I've had a Google around for this but haven't yet found some solid advice. There is a lot of "it depends", but I'm not sure on what.
      My question is what's a good rule of thumb to follow when it comes to creating/using VBOs & VAOs? As in, when should I use multiple or when should I not? My understanding so far is that if I need a new VBO, then I need a new VAO. So when it comes to rendering multiple objects I can either:
      * make lots of VAO/VBO pairs and flip through them to render different objects, or
      * make one big VBO and jump around its memory to render different objects. 
      I also understand that if I need to render objects with different vertex attributes, then a new VAO is necessary in this case.
      If that "it depends" really is quite variable, what's best for a beginner with OpenGL, assuming that better approaches can be learnt later with better understanding?
    • By test opty
      Hello all,
      On my Windows 7 x64 machine I wrote the code below on VS 2017 and ran it.
      #include <glad/glad.h>  #include <GLFW/glfw3.h> #include <std_lib_facilities_4.h> using namespace std; void framebuffer_size_callback(GLFWwindow* window , int width, int height) {     glViewport(0, 0, width, height); } //****************************** void processInput(GLFWwindow* window) {     if (glfwGetKey(window, GLFW_KEY_ESCAPE) == GLFW_PRESS)         glfwSetWindowShouldClose(window, true); } //********************************* int main() {     glfwInit();     glfwWindowHint(GLFW_CONTEXT_VERSION_MAJOR, 3);     glfwWindowHint(GLFW_CONTEXT_VERSION_MINOR, 3);     glfwWindowHint(GLFW_OPENGL_PROFILE, GLFW_OPENGL_CORE_PROFILE);     //glfwWindowHint(GLFW_OPENGL_FORWARD_COMPAT, GL_TRUE);     GLFWwindow* window = glfwCreateWindow(800, 600, "LearnOpenGL", nullptr, nullptr);     if (window == nullptr)     {         cout << "Failed to create GLFW window" << endl;         glfwTerminate();         return -1;     }     glfwMakeContextCurrent(window);     if (!gladLoadGLLoader((GLADloadproc)glfwGetProcAddress))     {         cout << "Failed to initialize GLAD" << endl;         return -1;     }     glViewport(0, 0, 600, 480);     glfwSetFramebufferSizeCallback(window, framebuffer_size_callback);     glClearColor(0.2f, 0.3f, 0.3f, 1.0f);     glClear(GL_COLOR_BUFFER_BIT);     while (!glfwWindowShouldClose(window))     {         processInput(window);         glfwSwapBuffers(window);         glfwPollEvents();     }     glfwTerminate();     return 0; }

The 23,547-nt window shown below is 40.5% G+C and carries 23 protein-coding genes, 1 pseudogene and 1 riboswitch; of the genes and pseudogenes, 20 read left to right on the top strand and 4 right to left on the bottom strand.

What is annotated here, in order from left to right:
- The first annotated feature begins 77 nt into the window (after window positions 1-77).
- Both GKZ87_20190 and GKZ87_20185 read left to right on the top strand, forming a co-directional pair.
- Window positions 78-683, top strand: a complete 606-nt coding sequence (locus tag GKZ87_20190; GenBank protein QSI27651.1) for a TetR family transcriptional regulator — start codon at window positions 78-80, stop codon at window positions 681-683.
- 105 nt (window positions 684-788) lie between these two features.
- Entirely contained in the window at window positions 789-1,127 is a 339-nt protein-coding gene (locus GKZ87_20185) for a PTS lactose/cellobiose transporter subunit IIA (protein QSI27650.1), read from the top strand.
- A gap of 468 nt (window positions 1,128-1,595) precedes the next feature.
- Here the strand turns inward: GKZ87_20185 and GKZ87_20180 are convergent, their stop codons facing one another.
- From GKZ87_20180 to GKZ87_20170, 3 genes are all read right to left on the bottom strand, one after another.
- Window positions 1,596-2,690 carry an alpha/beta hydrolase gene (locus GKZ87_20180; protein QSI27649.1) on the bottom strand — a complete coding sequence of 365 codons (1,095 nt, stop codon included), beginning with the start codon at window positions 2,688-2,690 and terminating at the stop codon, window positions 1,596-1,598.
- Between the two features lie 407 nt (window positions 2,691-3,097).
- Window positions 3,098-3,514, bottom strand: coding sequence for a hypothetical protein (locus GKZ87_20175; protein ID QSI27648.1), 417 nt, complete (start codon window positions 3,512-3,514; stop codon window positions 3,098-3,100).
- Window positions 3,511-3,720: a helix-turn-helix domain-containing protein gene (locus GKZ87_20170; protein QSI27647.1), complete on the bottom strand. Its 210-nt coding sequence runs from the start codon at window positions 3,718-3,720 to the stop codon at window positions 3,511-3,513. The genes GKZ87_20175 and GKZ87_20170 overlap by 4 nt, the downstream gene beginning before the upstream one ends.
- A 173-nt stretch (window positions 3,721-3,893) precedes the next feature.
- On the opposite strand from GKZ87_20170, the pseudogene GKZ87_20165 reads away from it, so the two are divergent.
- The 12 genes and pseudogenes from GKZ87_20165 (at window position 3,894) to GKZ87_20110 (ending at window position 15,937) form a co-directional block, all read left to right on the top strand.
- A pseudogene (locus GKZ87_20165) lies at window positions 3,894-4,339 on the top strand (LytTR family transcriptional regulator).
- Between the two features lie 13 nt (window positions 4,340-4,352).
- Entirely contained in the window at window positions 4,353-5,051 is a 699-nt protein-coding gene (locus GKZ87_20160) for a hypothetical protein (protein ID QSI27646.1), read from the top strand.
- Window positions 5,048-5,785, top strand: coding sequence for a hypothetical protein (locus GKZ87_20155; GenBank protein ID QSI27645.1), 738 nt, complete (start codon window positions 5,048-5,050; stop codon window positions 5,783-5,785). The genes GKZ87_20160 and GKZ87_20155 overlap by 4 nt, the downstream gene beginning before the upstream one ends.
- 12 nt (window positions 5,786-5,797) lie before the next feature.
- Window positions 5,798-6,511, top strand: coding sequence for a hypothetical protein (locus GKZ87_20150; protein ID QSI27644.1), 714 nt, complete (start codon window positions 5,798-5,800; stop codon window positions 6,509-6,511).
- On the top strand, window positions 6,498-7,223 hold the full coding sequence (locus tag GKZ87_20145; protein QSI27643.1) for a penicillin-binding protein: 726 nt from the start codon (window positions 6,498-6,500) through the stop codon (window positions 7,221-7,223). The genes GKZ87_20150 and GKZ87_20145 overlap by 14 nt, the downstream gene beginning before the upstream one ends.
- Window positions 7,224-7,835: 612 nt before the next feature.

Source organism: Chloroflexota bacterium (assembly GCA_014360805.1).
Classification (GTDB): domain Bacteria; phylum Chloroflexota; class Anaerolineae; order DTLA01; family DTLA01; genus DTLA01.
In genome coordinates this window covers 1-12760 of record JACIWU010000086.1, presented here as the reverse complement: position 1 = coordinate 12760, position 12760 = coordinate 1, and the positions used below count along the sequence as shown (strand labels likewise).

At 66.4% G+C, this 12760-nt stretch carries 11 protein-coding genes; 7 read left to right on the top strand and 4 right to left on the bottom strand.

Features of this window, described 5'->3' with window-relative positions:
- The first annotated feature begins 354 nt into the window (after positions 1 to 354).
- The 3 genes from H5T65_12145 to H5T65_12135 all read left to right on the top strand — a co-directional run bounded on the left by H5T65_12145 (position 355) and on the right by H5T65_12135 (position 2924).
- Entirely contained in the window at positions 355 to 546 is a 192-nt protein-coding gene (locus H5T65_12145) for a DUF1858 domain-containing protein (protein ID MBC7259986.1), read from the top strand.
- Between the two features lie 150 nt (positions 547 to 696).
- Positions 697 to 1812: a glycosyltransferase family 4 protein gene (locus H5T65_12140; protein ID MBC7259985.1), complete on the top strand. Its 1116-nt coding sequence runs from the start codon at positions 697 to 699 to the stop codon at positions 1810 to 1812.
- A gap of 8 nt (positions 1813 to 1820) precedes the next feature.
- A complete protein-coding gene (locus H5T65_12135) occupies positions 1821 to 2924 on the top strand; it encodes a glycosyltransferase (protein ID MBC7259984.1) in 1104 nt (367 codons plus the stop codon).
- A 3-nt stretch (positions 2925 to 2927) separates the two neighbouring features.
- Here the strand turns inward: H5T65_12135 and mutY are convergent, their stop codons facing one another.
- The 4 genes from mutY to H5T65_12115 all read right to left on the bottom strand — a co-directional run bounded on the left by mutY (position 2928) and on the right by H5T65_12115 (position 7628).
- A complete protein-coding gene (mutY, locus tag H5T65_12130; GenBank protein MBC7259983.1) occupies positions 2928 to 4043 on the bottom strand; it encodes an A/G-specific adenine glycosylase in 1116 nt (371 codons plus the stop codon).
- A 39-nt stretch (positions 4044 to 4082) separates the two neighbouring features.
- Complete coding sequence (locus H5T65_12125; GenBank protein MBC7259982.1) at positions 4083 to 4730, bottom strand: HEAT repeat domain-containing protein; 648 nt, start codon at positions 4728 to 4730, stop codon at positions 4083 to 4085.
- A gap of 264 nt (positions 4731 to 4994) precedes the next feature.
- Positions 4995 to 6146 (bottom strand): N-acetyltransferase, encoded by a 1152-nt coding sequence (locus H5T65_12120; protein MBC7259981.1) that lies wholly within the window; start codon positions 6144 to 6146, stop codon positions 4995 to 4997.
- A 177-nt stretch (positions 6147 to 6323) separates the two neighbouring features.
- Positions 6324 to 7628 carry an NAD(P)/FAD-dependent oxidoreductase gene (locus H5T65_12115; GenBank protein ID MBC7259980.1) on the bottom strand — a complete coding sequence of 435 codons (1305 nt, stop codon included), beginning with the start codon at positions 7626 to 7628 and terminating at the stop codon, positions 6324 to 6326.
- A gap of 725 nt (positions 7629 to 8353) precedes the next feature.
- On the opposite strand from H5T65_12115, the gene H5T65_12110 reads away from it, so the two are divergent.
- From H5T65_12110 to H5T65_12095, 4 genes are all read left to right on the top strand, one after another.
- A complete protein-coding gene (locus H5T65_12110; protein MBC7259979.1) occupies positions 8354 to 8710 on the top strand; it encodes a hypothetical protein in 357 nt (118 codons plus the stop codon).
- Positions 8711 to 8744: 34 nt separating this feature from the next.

The result should be a fixed dark green-blueish color as the end of here. But the color of my window turns from black to green-blueish repeatedly in high speed! I thought it might be a problem with my Graphics card driver but I've updated it and it's: NVIDIA GeForce GTX 750 Ti.
      What is the problem and how to solve it please?
  • Popular Now